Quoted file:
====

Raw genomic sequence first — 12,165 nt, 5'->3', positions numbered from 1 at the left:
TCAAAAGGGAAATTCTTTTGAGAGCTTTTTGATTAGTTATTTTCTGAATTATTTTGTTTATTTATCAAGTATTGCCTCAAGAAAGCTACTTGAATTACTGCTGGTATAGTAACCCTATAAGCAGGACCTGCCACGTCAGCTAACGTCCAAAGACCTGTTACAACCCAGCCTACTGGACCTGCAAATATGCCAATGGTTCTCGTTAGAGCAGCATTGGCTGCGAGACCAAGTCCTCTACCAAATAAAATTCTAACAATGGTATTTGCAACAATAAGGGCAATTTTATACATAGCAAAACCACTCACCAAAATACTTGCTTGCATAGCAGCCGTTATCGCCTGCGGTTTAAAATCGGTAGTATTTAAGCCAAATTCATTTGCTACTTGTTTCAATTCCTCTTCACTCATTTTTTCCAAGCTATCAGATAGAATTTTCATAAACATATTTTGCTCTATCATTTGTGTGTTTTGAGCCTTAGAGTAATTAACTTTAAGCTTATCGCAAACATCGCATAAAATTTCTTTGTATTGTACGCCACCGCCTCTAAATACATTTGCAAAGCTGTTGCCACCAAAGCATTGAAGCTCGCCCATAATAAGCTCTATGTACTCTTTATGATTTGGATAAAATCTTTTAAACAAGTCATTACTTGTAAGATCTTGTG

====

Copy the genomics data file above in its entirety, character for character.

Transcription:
Raw genomic sequence first — 12,165 nt, 5'->3', positions numbered from 1 at the left:
TCAAAAGGGAAATTCTTTTGAGAGCTTTTTGATTAGTTATTTTCTGAATTATTTTGTTTATTTATCAAGTATTGCCTCAAGAAAGCTACTTGAATTACTGCTGGTATAGTAACCCTATAAGCAGGACCTGCCACGTCAGCTAACGTCCAAAGACCTGTTACAACCCAGCCTACTGGACCTGCAAATATGCCAATGGTTCTCGTTAGAGCAGCATTGGCTGCGAGACCAAGTCCTCTACCAAATAAAATTCTAACAATGGTATTTGCAACAATAAGGGCAATTTTATACATAGCAAAACCACTCACCAAAATACTTGCTTGCATAGCAGCCGTTATCGCCTGCGGTTTAAAATCGGTAGTATTTAAGCCAAATTCATTTGCTACTTGTTTCAATTCCTCTTCACTCATTTTTTCCAAGCTATCAGATAGAATTTTCATAAACATATTTTGCTCTATCATTTGTGTGTTTTGAGCCTTAGAGTAATTAACTTTAAGCTTATCGCAAACATCGCATAAAATTTCTTTGTATTGTACGCCACCGCCTCTAAATACATTTGCAAAGCTGTTGCCACCAAAGCATTGAAGCTCGCCCATAATAAGCTCTATGTACTCTTTATGATTTGGATAAAATCTTTTAAACAAGTCATTACTTGTAAGATCTTGTG